In order to help obtain the data and information necessary to further understand the impairment, MCD has invested in a e-coli measurement system by which we can test  water collected in the field right here at our office in Meeteetse rather than having to send the samples to an outside lab.  The purchase of the system was wholly supported by a grant from the Wyoming Department of Agriculture and the Wyoming Association of Conservation Districts.  The system purchased has an additional benefit in that we can provide a service to those cooperators who depend on water wells or springs for domestic water sources.  At the request of the landowner we can obtain water samples and determine if those water sources are contaminated with e-coli or total coliform bacteria.

The State DEQ has indicated to the MCD that if we can show that all HUMAN SOURCES of e-coli contamination can be eliminated from the watershed, then it will only be common sense that an uncontrollable source-wildlife is the cause. The HUMAN SOURCES of e-coli contamination include: leaking or direct flows of human sewage from on-site septic tanks and leachfields; livestock containment or feeding areas with direct access to and/or adjoining the body of water (the Greybull River or a tributary of the Greybull River). In an effort to sort out and evaluate the possibility of human contamination we are suggesting that each landowner whose property adjoins the rivers and streams, VOLUNTARILY research and answer the following questions to yourselves in order to determine if a RISK for HUMAN SOURCES of contamination exists on their property. If you believe there is a RISK on your property, then the MCD can meet with you and provide the necessary technical assistance to help alleviate the RISK.  The MCD can also provide on-site assistance if you need help with the evaluation of RISK.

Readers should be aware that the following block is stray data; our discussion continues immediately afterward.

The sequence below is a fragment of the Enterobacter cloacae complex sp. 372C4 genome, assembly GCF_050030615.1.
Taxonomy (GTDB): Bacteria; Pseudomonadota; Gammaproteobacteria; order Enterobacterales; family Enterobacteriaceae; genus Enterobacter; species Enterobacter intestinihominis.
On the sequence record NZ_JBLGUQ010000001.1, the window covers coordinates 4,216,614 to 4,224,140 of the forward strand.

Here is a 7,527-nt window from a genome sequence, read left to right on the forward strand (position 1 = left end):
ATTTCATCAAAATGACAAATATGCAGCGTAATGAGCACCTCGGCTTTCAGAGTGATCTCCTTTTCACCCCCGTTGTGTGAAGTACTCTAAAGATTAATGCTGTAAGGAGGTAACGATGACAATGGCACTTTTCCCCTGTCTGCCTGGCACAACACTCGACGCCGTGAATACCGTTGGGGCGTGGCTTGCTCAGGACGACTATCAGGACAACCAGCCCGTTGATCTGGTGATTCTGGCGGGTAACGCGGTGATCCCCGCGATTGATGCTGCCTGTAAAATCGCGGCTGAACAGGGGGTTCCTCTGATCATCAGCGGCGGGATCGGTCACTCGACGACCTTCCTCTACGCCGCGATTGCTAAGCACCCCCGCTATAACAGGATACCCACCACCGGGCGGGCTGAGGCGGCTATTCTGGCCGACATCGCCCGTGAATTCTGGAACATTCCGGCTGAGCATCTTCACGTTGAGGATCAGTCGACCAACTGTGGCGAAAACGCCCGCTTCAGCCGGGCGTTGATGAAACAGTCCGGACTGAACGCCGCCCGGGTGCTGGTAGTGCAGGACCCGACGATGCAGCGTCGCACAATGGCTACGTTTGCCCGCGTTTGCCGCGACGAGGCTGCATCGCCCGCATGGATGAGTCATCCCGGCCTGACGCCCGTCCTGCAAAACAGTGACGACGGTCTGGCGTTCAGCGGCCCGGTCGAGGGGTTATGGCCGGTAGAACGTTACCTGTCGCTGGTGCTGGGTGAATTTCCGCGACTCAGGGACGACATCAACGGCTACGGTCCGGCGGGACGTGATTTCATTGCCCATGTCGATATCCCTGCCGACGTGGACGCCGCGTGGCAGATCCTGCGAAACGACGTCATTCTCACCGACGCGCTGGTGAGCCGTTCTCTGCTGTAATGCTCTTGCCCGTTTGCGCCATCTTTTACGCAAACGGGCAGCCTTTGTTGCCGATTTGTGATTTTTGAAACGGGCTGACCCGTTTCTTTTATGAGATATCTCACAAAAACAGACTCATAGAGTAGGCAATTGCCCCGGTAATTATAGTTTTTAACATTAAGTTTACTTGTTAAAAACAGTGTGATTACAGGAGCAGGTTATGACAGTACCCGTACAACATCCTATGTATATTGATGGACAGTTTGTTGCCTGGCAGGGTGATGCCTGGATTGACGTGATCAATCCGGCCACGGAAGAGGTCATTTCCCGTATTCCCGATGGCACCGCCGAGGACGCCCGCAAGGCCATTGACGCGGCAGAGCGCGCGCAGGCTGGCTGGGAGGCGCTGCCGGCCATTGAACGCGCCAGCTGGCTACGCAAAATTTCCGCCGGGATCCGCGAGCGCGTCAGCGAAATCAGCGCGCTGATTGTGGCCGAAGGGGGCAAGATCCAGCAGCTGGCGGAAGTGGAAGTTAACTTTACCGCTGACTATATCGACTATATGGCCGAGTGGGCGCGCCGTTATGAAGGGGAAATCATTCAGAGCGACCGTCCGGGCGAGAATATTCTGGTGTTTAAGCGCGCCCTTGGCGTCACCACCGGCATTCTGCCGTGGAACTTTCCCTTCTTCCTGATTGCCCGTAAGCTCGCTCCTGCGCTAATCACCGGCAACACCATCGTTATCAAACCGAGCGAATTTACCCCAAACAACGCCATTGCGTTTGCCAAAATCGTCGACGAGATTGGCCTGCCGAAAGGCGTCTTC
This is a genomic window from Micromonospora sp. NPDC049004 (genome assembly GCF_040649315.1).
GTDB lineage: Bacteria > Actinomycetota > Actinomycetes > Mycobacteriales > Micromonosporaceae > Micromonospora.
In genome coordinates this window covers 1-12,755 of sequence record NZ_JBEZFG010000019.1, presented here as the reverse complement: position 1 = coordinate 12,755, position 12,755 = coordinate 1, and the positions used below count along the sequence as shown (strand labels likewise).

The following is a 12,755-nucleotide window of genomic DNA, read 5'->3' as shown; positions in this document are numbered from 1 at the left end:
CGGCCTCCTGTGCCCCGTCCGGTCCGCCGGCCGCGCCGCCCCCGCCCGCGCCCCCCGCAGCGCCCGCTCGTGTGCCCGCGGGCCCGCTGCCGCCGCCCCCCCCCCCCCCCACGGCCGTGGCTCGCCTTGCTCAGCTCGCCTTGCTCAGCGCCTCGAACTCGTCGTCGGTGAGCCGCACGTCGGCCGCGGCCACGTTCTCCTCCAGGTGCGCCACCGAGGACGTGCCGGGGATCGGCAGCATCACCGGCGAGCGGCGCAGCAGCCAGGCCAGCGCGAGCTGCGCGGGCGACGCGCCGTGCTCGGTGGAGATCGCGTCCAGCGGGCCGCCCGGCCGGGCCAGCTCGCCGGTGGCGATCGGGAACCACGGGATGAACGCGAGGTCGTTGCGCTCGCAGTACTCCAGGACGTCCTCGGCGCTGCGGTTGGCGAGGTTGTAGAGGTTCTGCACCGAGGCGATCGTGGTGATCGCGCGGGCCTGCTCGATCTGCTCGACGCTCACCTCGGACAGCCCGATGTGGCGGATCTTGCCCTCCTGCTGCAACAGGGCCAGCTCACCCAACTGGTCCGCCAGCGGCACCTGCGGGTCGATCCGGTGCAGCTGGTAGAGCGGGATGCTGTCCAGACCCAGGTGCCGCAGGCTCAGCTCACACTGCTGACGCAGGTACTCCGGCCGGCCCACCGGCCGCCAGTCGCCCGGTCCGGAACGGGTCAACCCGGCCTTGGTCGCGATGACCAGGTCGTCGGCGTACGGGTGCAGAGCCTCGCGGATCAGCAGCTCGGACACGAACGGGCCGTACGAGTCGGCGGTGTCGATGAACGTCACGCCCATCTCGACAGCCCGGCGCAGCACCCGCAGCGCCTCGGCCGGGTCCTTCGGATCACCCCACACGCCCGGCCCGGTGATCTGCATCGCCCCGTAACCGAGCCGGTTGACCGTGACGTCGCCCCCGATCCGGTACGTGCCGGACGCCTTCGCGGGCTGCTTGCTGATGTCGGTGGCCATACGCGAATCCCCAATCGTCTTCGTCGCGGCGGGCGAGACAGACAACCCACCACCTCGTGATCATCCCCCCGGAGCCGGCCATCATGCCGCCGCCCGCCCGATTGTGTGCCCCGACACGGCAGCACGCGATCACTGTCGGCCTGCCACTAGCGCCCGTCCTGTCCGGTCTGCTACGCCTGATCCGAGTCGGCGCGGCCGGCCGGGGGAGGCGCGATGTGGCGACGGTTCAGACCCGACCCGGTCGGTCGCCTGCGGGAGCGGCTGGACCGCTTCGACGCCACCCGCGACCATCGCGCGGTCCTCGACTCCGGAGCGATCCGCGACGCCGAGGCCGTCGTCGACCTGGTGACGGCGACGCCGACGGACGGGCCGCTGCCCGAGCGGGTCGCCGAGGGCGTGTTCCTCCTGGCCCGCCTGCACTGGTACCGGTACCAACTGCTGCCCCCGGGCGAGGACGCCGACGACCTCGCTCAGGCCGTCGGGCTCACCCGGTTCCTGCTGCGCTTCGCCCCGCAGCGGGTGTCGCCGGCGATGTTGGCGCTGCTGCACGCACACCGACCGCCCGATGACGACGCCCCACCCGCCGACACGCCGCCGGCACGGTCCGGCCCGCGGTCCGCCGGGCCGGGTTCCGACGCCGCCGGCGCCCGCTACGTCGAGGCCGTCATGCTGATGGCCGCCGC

The questions we suggest you ask yourselves are as follows:

Do I know if I have an on-site septic tank and leachfield?
If you do not know, you are at a risk.
If you do not know if you have an on-site small wastewater system (septic tank and leachfield) then the MCD can assist you.
Do I know where my septic tank is located?
If you do not know you are at a risk.